Direct-Acting Antiviral Hepatitis C Treatment Cascade and Barriers to Treatment Initiation Among US Men and Women With and Without HIV

J Infect Dis. 2021 Jun 15;223(12):2136-2144. doi: 10.1093/infdis/jiaa686.


Background: People with HIV are disproportionately coinfected with hepatitis C virus (HCV) and experience accelerated liver-related mortality. Direct-acting antivirals (DAAs) yield high sustained virologic response (SVR) rates, but uptake is suboptimal. This study characterizes the DAA-era HCV treatment cascade and barriers among US men and women with or at risk for HIV.

Methods: We constructed HCV treatment cascades using the Women's Interagency HIV Study (women, 6 visits, 2015-2018, n = 2447) and Multicenter AIDS Cohort Study (men, 1 visit, 2015-2018, n = 2221). Cascades included treatment-eligible individuals (ie, HCV RNA-positive or reported DAAs). Surveys captured self-reported clinical (eg, CD4), patient (eg, missed visits), system (eg, appointment access), and financial/insurance barriers.

Results: Of 323/92 (women/men) treatment eligible, most had HIV (77%/70%); 69%/63% were black. HIV-positive women were more likely to attain cascade outcomes than HIV-negative women (39% vs 23% initiated, 21% vs 12% SVR); similar discrepancies were noted for men. Black men and substance users were treated less often. Women initiating treatment (vs not) reported fewer patient barriers (14%/33%). Among men not treated, clinical barriers were prevalent (53%).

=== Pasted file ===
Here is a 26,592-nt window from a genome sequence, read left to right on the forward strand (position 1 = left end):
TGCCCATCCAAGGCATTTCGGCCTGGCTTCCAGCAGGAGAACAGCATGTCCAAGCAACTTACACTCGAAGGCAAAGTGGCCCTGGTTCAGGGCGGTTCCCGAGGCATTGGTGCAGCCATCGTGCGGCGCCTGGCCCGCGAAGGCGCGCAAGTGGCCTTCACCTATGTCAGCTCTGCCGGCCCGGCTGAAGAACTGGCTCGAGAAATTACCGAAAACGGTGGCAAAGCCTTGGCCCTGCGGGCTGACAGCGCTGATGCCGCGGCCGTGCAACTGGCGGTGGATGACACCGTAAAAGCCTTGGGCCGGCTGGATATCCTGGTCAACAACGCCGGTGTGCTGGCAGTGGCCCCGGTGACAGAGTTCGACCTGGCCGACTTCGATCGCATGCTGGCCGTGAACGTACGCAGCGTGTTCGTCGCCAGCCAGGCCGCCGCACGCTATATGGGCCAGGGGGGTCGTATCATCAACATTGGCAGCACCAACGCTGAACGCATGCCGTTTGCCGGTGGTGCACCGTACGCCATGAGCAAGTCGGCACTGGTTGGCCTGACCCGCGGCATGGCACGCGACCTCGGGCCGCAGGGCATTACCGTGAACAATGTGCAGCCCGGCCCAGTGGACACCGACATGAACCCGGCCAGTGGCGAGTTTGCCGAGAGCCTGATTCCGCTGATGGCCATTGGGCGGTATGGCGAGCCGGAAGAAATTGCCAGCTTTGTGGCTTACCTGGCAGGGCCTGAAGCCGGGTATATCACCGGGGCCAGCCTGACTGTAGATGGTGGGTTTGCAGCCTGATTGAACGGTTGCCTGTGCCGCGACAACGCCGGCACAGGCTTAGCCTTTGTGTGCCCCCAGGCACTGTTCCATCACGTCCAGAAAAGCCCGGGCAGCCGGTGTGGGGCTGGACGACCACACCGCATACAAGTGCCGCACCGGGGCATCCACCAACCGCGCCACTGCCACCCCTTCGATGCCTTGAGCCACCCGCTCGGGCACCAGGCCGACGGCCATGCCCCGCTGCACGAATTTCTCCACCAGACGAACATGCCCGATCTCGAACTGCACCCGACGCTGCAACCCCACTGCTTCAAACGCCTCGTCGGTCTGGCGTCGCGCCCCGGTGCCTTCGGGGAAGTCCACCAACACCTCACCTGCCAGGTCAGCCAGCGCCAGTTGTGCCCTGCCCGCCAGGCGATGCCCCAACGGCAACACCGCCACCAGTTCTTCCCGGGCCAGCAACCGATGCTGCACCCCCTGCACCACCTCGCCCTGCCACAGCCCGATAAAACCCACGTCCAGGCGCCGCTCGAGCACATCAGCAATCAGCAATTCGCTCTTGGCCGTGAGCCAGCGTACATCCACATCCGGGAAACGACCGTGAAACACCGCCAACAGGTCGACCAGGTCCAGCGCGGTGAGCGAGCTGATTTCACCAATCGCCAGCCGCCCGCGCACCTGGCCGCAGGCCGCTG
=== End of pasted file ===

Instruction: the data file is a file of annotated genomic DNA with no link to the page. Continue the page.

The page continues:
Conclusions: HIV care may facilitate HCV treatment linkage and barrier navigation. HIV-negative individuals, black men, and substance users may need additional support.

Clinical trials registration: NCT00000797 (Women's Interagency HIV Study); NCT00046280 (Multicenter AIDS Cohort Study).

Keywords: HIV; direct-acting antivirals; hepatitis C; linkage to care.

Publication types

  • Multicenter Study
  • Research Support, N.I.H., Extramural

MeSH terms

  • Acquired Immunodeficiency Syndrome* / drug therapy
  • Antiviral Agents* / therapeutic use
  • Cohort Studies
  • Coinfection* / drug therapy
  • Female
  • HIV Infections* / complications
  • HIV Infections* / drug therapy
  • Healthcare Disparities
  • Hepacivirus
  • Hepatitis C, Chronic* / complications
  • Hepatitis C, Chronic* / drug therapy
  • Humans
  • Male
  • Sustained Virologic Response
  • United States / epidemiology


  • Antiviral Agents

Associated data